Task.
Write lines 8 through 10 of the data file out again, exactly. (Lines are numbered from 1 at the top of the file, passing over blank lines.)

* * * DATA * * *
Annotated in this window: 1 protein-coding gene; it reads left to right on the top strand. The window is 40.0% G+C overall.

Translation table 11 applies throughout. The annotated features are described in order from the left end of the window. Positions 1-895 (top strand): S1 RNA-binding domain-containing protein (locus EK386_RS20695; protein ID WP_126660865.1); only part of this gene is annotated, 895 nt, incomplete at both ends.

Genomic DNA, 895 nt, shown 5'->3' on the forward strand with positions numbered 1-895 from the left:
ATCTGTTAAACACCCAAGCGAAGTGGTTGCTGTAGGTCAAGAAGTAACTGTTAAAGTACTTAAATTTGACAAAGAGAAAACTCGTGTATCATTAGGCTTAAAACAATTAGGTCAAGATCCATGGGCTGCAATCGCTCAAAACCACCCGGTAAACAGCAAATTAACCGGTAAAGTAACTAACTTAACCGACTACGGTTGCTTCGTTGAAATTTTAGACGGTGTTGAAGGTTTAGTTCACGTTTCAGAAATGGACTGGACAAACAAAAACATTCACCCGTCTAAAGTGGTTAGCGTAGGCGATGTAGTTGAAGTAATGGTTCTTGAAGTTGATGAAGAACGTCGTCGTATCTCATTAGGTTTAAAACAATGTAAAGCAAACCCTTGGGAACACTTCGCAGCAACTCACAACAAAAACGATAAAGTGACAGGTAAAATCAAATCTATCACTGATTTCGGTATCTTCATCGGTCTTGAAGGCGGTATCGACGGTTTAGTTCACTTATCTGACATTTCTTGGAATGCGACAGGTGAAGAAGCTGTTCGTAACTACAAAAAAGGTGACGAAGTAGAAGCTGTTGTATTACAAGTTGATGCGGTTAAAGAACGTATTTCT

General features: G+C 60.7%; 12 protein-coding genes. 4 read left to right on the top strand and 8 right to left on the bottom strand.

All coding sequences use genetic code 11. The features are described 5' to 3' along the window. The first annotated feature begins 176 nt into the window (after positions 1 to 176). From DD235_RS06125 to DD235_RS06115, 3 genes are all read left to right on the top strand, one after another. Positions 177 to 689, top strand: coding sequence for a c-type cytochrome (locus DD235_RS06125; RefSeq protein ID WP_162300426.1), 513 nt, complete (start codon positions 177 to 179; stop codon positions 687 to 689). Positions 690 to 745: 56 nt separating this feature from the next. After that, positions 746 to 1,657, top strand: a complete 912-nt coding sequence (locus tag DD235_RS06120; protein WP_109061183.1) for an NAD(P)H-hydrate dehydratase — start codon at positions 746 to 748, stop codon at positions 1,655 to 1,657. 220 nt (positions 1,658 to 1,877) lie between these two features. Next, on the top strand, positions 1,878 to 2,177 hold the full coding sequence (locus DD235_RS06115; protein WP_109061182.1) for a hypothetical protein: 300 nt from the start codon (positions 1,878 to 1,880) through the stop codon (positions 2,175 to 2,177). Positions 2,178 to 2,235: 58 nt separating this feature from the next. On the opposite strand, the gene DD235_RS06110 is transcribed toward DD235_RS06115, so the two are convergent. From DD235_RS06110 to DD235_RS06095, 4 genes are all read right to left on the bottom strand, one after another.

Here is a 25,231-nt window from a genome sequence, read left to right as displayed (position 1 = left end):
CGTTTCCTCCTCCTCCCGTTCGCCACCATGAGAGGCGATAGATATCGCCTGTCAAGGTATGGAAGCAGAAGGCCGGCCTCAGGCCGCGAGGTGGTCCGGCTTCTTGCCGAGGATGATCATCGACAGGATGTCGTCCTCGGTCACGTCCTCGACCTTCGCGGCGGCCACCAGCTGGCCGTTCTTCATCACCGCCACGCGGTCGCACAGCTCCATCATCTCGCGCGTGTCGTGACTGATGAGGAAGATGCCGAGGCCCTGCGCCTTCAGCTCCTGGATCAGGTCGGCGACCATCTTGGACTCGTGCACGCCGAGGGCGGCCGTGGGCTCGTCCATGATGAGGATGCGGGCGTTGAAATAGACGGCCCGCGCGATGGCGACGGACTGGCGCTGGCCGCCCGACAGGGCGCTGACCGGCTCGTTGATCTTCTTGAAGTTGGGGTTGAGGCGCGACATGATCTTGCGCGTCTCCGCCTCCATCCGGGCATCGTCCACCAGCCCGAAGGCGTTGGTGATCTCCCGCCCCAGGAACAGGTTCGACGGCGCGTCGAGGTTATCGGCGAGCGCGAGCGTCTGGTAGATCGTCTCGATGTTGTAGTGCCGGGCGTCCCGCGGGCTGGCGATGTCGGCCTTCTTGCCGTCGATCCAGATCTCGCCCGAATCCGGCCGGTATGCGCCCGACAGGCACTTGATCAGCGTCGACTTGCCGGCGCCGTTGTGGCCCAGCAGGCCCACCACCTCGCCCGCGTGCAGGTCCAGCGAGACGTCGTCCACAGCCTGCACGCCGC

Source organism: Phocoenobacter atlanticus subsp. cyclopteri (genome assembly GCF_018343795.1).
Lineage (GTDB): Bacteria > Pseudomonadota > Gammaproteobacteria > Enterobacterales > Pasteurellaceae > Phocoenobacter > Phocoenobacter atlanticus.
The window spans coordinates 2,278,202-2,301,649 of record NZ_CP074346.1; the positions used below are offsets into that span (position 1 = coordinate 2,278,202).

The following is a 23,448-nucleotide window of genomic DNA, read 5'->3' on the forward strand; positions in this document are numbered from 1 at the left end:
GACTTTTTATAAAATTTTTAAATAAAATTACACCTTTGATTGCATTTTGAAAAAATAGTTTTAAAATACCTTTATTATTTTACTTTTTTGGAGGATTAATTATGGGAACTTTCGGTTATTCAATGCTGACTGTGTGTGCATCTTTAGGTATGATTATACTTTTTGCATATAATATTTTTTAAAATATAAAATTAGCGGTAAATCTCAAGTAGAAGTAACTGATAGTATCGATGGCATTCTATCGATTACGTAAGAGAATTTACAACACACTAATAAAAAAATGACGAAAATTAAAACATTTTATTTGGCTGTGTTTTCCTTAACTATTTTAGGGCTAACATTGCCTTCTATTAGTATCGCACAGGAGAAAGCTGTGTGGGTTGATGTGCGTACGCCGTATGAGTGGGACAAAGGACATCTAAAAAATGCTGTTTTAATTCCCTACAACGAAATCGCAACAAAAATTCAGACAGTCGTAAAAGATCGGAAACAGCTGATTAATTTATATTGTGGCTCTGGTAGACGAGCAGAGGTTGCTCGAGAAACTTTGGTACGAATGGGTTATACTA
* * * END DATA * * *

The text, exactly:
CGTTTCCTCCTCCTCCCGTTCGCCACCATGAGAGGCGATAGATATCGCCTGTCAAGGTATGGAAGCAGAAGGCCGGCCTCAGGCCGCGAGGTGGTCCGGCTTCTTGCCGAGGATGATCATCGACAGGATGTCGTCCTCGGTCACGTCCTCGACCTTCGCGGCGGCCACCAGCTGGCCGTTCTTCATCACCGCCACGCGGTCGCACAGCTCCATCATCTCGCGCGTGTCGTGACTGATGAGGAAGATGCCGAGGCCCTGCGCCTTCAGCTCCTGGATCAGGTCGGCGACCATCTTGGACTCGTGCACGCCGAGGGCGGCCGTGGGCTCGTCCATGATGAGGATGCGGGCGTTGAAATAGACGGCCCGCGCGATGGCGACGGACTGGCGCTGGCCGCCCGACAGGGCGCTGACCGGCTCGTTGATCTTCTTGAAGTTGGGGTTGAGGCGCGACATGATCTTGCGCGTCTCCGCCTCCATCCGGGCATCGTCCACCAGCCCGAAGGCGTTGGTGATCTCCCGCCCCAGGAACAGGTTCGACGGCGCGTCGAGGTTATCGGCGAGCGCGAGCGTCTGGTAGATCGTCTCGATGTTGTAGTGCCGGGCGTCCCGCGGGCTGGCGATGTCGGCCTTCTTGCCGTCGATCCAGATCTCGCCCGAATCCGGCCGGTATGCGCCCGACAGGCACTTGATCAGCGTCGACTTGCCGGCGCCGTTGTGGCCCAGCAGGCCCACCACCTCGCCCGCGTGCAGGTCCAGCGAGACGTCGTCCACAGCCTGCACGCCGC

Source organism: Phocoenobacter atlanticus subsp. cyclopteri (genome assembly GCF_018343795.1).
Lineage (GTDB): Bacteria > Pseudomonadota > Gammaproteobacteria > Enterobacterales > Pasteurellaceae > Phocoenobacter > Phocoenobacter atlanticus.